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Biodiversity & Environment

Fishing Cats

  • 25 Jun 2020
  • 3 min read

Why in News

The Odisha Government has started a two-year conservation project for Fishing Cats in Bhitarkanika National Park.

  • Like several other rare species, little is known about fishing cats in the wild.

Key Points

  • Scientific Name: Prionailurus viverrinus.
  • Description:
    • It is twice the size of a house cat.
    • The fishing cat is nocturnal (active at night) and apart from fish also preys on frogs, crustaceans, snakes, birds, and scavenges on carcasses of larger animals.
    • The species breed all year round.
    • They spend most of their lives in areas of dense vegetation close to water bodies and are excellent swimmers.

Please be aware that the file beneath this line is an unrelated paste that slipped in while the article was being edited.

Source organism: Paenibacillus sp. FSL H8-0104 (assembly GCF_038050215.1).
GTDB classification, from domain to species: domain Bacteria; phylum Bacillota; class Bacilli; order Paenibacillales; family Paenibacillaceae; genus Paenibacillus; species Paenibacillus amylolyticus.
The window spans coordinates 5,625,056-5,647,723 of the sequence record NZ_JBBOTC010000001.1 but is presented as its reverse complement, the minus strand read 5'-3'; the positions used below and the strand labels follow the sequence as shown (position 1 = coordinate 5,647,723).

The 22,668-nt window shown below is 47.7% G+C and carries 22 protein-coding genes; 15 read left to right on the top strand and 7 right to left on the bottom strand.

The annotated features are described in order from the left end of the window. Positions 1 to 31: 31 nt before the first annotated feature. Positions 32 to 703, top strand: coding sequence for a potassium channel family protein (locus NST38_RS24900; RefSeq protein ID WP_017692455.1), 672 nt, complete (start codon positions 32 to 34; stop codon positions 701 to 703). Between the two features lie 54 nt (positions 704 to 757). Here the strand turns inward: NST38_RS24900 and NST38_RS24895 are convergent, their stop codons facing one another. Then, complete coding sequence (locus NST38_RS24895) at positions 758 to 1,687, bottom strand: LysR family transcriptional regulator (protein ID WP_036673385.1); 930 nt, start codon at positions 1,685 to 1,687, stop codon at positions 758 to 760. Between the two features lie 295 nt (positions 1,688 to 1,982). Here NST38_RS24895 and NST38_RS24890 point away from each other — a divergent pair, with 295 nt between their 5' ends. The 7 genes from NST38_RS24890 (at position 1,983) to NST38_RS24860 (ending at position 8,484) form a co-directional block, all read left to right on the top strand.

• Habitat: In India, fishing cats are mainly found in the mangrove forests of the Sundarbans, on the foothills of the Himalayas along the Ganga and Brahmaputra river valleys and in the Western Ghats.
  • Threats:
    • Habitat Destruction: A major threat for fishing cats is the destruction of wetlands, their preferred habitat.
    • Shrimp Farming: Shrimp farming is another growing threat to mangrove habitats of the Fishing Cat.
    • Hunting: This unique cat also faces threats from hunting for meat and skin.
    • Ritual Practices: Tribal hunters indulge in ritual hunting practices throughout the year.
    • Poaching: It is also occasionally poached for its skin.
    • Poisoning: Indiscriminate trapping, snaring and poisoning.
  • Protection Status:
  • Conservation Efforts:
    • The Fishing Cat Project, launched in 2010 started raising awareness about the Cat in West Bengal.
    • In 2012, the West Bengal government officially declared the Fishing Cat as the State Animal and the Calcutta Zoo has two big enclosures dedicated to them.
    • In Odisha, many NGOs and wildlife conservation Societies are involved in Fishing Cat research and conservation work.

Source: DTE

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